Veterans Advantage Hosts Corporate Career Symposium for NYC Veterans

corporate hand shaking military hand

To address the unacceptably high unemployment rate among military Veterans, Veterans Advantage recently organized a corporate career symposium for transitioning Veterans that featured guaranteed interviews with Fortune 500 companies. The Symposium was a program event of VeteransWeekNYC. Attendees included students from NYC schools on the GI Bill as well as Veterans Advantage members.

Made possible through underwriting support from VeteransWeekNYC2012 Presenting Sponsor GE, and Underwriting Sponsors that included Citi, Google, the City University of New York (CUNY), Tudor Investments, Penn Mutual, Avis Budget Group, and HBO, the Symposium was held at Citi’s Tribeca offices on April 26.

The Symposium brought together leading veteran executives from multi-billion dollar corporations to meet personally with New York City-area student veterans, offering advice and guidance for successful corporate careers, and providing an insider’s view of how Veterans can succeed in Corporate America today.

“This (employing veterans) is not an act of charity or moral obligation – it is about making a shrewd business decision,” said keynote speaker J. Michael Haynie, Ph.D., Founder & Executive Director of the Institute for Veterans and Military Families at Syracuse University. “Bottom line, it is about winning.”

“I know that hiring you is going to make that company better,” added Haynie, who is the Barnes Professor of Entrepreneurship at Syracuse’s Whitman School of Management, and a U.S. Air Force Veteran. Haynie is the author of a groundbreaking study and compelling business case of why Vets make great employees.

Supporting the Symposium were 12 major U.S. companies that employ more than one million people globally, and have made public commitments to recruit U.S. Military Veterans into their workforce: GE, CBS, Citi, DELL, Google, BAE Systems, Time Warner/HBO, Penn Mutual, Avis Budget, Prudential Financial, Tudor Investments and SAC Capital Advisors. Each company agreed to provide an interview opportunity for Veterans who submitted resumes at the Symposium. These companies represent a wide range of industries and employment opportunities for Vets as they leave the military and school. They include finance, manufacturing, high-tech, travel, and media.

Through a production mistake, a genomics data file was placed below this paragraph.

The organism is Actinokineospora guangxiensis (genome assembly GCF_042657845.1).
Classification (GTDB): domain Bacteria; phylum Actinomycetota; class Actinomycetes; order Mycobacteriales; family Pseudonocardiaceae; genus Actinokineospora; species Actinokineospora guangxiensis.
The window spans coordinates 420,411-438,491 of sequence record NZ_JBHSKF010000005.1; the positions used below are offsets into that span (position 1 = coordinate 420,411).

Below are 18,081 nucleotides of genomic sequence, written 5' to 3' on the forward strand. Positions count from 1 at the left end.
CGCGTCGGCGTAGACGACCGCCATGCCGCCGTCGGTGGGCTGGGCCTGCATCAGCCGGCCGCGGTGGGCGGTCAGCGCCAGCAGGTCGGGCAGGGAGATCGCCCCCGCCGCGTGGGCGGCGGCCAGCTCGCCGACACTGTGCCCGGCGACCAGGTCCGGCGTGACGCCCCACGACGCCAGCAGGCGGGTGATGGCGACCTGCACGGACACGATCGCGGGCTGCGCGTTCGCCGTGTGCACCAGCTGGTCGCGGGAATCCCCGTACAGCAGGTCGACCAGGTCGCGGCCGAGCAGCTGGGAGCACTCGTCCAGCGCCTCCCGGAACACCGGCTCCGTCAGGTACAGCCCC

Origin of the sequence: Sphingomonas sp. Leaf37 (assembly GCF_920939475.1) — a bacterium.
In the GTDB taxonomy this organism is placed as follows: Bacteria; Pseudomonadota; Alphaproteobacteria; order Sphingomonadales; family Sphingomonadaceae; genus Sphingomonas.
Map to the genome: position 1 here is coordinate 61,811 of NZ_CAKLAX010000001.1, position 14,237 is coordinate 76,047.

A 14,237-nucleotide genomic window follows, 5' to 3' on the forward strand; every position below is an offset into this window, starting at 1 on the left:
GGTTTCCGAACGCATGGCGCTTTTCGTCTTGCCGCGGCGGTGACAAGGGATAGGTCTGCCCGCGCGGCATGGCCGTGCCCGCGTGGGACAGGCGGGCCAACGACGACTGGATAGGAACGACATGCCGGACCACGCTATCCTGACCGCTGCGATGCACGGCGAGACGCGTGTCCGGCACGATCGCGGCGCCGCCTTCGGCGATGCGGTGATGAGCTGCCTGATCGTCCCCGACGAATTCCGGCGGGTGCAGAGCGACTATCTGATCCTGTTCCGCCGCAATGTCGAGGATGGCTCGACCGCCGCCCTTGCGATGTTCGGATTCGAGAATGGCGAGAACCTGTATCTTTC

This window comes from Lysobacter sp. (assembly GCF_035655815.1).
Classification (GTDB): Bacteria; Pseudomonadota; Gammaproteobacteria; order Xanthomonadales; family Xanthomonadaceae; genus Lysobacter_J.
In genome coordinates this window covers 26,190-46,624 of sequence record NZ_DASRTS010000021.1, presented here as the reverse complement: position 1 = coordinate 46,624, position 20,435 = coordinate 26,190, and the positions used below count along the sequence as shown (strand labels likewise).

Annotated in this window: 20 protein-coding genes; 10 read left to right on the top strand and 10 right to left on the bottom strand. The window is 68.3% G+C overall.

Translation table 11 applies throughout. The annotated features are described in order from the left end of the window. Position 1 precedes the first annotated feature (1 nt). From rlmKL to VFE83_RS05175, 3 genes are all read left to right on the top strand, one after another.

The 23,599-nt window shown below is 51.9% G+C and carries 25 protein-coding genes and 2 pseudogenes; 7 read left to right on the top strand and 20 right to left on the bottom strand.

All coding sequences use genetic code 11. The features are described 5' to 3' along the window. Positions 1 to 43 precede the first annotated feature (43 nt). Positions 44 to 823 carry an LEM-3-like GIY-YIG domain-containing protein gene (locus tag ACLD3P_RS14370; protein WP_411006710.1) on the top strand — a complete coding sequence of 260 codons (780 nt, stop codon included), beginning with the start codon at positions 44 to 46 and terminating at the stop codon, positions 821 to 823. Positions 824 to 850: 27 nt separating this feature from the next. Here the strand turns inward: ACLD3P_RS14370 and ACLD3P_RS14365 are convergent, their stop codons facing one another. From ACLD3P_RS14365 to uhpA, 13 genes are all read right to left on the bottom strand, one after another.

Company executives, many of whom are U.S. Military Veterans, participated in two panels on corporate resources for veterans, and industry prospects, hiring and corporate culture. They addressed specific questions and offered advice and guidance for student Vets in their pursuit of corporate careers. Breakout sessions offered the opportunity for Vets to personally interact with panel participants.

“We realize we want to hire the very best,” said Harry Wingo, a former Navy SEAL, and the Veterans Community Programs Manager at Google. “We are looking for mental athletes….you have the discipline, the drive, and you work well on teams,” he told the attendees.

Military Veterans offer strong technical skills, many of which are transferable to employment opportunities at Google, according to Wingo. These include networking operations, data centers, system administration, among others. Seeking to employ computer programmers who are Veterans, the company recently held a coding contest.

The Symposium also featured a resume-writing and interviewing workshop, where panelists offered advice on how to compose a compelling resume, guidance for personal interviews, and networking. This session included a review of high-tech tools like LinkedIn, and time-tested techniques like phone calls and personal networking.

According to Stephen L. Robinson, a US Army Veteran and VP of External Veterans Affairs for Prudential Financial, job-seeking Vets should seek the “unspoken bond that exists between Veterans” in getting a foot in the door.

“Hook up with the Veterans in the same company. Build those networks,” he said.

Kris Urbauer, a US Army Veteran and Program Manager for GE’s Veterans Network Transition Assistance Workshop, said that hiring Vets at GE dates back to former CEO Jack Welch, who sought to attract Junior Military Officers (JMOs) into GE’s executive ranks. GE is currently on a five-year mission to hire 1,000 Vets a year. Veteran support within the company comes, in part, from the GE Veterans Network which fosters networking among fellow Vets.

A common skillset among GE’s diverse businesses is STEM (Science, Technology, Engineering and Math) area, according to Urbauer.

“If you have got a background in STEM, coupled with your military experience, perhaps you are getting an advanced degree in some sort of a technical field, I really think you have got wonderful prospects for employment at many companies across the US and that’s all going to raise American competitiveness in different industries out there.”

By all accounts, the Symposium was a resounding success. The participating companies collectively agreed to offer nearly 600 personal interviews to the Veterans who attended the Symposium and submitted resumes. Veterans Advantage is now planning a Fall Career Symposium in conjunction with Veterans Week NYC.

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